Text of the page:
https://www.ultimate-guitar.com/columns/gear_maintenance/matching_speakers_to_amps.html

http://brain21.net/blues/blog/?p=432
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robrtnickerson
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PostPosted: Tue Nov 10, 2015 2:11 am    Post subject: Reply with quote

Yeah, I have 2 40w speakers for a 40w amp. It's not that my speakers aren't rated for the amp. At least on paper. As I understand it the Jensen P10R is the "vintage voiced" speaker, while a P10q(?) would be a more modern voicing. I opted for the vintage voicing because it's a vintage amp. Either way I don't think the speakers ought to be farting out unless a)they aren't broken in yet or b)I ruined them by rocking too hard right outta the box. Or maybe the vibrolux is just farty, but i doubt that. I'm not particularly keen on the notion of trying out all manner of speakers until I find the right ones, but I spent good money on the amp and it should not fart when the going gets tough. I'm hoping that someone could shed some light on the speaker break in period, as the general wisdom to be had on guitar nob sites (not this one, it's not nobby at all) is all over the map. Some accounts lead me to believe that it will come out of its current state in time with more hrs of play, while others say the opposite.
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71Smallbox
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PostPosted: Tue Nov 10, 2015 1:41 pm    Post subject: Reply with quote

Maybe the output bias is set too cold, I googled this problem and it found a link on (apologies), but anyways this is what that person said:
Quote:
I have a hunch that this is not a tube issue. "Farty" usually means crossover distortion (output tube bias far too cold), or blocking distortion (blackface and silverface Fenders are real susceptible to this, particularly if the output stage coupling capacitors have drifted too high, if there's insufficient output tube bias, if the bias feed resistors have been replaced with a higher value or have drifted too high, there's too much negative feedback due to a feedback resistor that's drifted low, etc etc etc.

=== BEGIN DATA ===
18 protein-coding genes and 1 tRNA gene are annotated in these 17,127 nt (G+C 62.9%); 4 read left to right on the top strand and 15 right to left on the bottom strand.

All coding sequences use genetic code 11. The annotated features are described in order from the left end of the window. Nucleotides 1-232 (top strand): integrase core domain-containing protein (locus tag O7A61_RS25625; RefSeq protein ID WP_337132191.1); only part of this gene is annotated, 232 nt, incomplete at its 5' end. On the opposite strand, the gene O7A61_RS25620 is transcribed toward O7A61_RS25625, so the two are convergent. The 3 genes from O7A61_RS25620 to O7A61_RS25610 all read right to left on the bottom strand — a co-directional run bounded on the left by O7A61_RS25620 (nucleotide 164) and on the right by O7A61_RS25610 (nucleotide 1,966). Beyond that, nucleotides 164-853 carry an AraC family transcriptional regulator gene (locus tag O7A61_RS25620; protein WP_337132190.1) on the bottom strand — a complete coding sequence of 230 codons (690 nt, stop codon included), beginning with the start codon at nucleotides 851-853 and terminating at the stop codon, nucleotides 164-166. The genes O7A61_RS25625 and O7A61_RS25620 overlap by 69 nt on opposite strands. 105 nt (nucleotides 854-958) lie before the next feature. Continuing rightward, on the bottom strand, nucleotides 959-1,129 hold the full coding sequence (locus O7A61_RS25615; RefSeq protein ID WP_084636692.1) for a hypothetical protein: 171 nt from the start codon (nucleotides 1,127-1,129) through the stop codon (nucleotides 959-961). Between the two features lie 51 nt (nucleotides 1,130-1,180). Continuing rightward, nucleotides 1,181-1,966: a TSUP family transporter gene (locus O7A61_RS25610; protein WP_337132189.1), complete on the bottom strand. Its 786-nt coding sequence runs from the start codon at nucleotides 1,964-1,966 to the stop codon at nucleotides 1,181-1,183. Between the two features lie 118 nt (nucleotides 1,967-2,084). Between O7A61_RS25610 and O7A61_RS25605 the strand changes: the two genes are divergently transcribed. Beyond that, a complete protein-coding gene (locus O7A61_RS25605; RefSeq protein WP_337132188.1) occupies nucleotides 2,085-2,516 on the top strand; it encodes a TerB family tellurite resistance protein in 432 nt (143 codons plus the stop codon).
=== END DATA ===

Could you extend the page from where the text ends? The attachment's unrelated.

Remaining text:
Try it out through some other speakers if possible, the best way to pinpoint the problem is by eliminating possibilities.
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Doog
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PostPosted: Tue Nov 10, 2015 1:45 pm    Post subject: Reply with quote

Totes longshot: are the speakers wired together correctly to match the impedance the amp wants?

Sounds like Smallbox might have nailed it for you, though.
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robrtnickerson
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PostPosted: Tue Nov 10, 2015 4:41 pm    Post subject: Reply with quote

71Smallbox wrote:
Maybe the output bias is set too cold, I googled this problem and it found a link on (apologies), but anyways this is what that person said:
Quote:
I have a hunch that this is not a tube issue. "Farty" usually means crossover distortion (output tube bias far too cold), or blocking distortion (blackface and silverface Fenders are real susceptible to this, particularly if the output stage coupling capacitors have drifted too high, if there's insufficient output tube bias, if the bias feed resistors have been replaced with a higher value or have drifted too high, there's too much negative feedback due to a feedback resistor that's drifted low, etc etc etc.

Try it out through some other speakers if possible, the best way to pinpoint the problem is by eliminating possibilities.